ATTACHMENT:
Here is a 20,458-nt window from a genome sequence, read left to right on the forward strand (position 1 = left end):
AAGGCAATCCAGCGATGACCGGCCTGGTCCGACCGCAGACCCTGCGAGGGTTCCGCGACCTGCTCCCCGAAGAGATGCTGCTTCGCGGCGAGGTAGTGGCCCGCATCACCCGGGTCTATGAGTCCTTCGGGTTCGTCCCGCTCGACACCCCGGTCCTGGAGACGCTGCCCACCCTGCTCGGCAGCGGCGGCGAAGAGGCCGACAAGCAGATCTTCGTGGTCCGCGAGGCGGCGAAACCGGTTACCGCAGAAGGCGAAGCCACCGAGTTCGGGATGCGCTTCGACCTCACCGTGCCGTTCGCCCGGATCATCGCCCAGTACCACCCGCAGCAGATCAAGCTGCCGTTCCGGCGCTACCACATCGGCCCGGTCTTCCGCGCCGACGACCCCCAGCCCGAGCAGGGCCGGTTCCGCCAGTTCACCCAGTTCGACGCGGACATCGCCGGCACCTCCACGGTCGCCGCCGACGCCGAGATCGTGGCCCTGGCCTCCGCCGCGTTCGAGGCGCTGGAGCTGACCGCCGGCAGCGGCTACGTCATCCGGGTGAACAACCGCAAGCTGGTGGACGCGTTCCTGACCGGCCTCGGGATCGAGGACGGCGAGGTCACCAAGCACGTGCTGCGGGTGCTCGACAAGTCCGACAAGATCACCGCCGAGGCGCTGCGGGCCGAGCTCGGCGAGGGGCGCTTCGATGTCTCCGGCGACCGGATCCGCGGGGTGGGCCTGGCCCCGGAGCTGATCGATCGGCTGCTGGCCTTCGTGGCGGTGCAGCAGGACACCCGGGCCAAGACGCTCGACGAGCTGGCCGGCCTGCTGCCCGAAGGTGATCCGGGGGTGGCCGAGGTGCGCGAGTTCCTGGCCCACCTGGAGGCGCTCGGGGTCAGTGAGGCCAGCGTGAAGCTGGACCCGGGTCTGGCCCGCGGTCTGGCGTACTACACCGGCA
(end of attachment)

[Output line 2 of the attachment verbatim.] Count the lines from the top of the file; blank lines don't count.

AAGGCAATCCAGCGATGACCGGCCTGGTCCGACCGCAGACCCTGCGAGGGTTCCGCGACCTGCTCCCCGAAGAGATGCTGCTTCGCGGCGAGGTAGTGGCCCGCATCACCCGGGTCTATGAGTCCTTCGGGTTCGTCCCGCTCGACACCCCGGTCCTGGAGACGCTGCCCACCCTGCTCGGCAGCGGCGGCGAAGAGGCCGACAAGCAGATCTTCGTGGTCCGCGAGGCGGCGAAACCGGTTACCGCAGAAGGCGAAGCCACCGAGTTCGGGATGCGCTTCGACCTCACCGTGCCGTTCGCCCGGATCATCGCCCAGTACCACCCGCAGCAGATCAAGCTGCCGTTCCGGCGCTACCACATCGGCCCGGTCTTCCGCGCCGACGACCCCCAGCCCGAGCAGGGCCGGTTCCGCCAGTTCACCCAGTTCGACGCGGACATCGCCGGCACCTCCACGGTCGCCGCCGACGCCGAGATCGTGGCCCTGGCCTCCGCCGCGTTCGAGGCGCTGGAGCTGACCGCCGGCAGCGGCTACGTCATCCGGGTGAACAACCGCAAGCTGGTGGACGCGTTCCTGACCGGCCTCGGGATCGAGGACGGCGAGGTCACCAAGCACGTGCTGCGGGTGCTCGACAAGTCCGACAAGATCACCGCCGAGGCGCTGCGGGCCGAGCTCGGCGAGGGGCGCTTCGATGTCTCCGGCGACCGGATCCGCGGGGTGGGCCTGGCCCCGGAGCTGATCGATCGGCTGCTGGCCTTCGTGGCGGTGCAGCAGGACACCCGGGCCAAGACGCTCGACGAGCTGGCCGGCCTGCTGCCCGAAGGTGATCCGGGGGTGGCCGAGGTGCGCGAGTTCCTGGCCCACCTGGAGGCGCTCGGGGTCAGTGAGGCCAGCGTGAAGCTGGACCCGGGTCTGGCCCGCGGTCTGGCGTACTACACCGGCA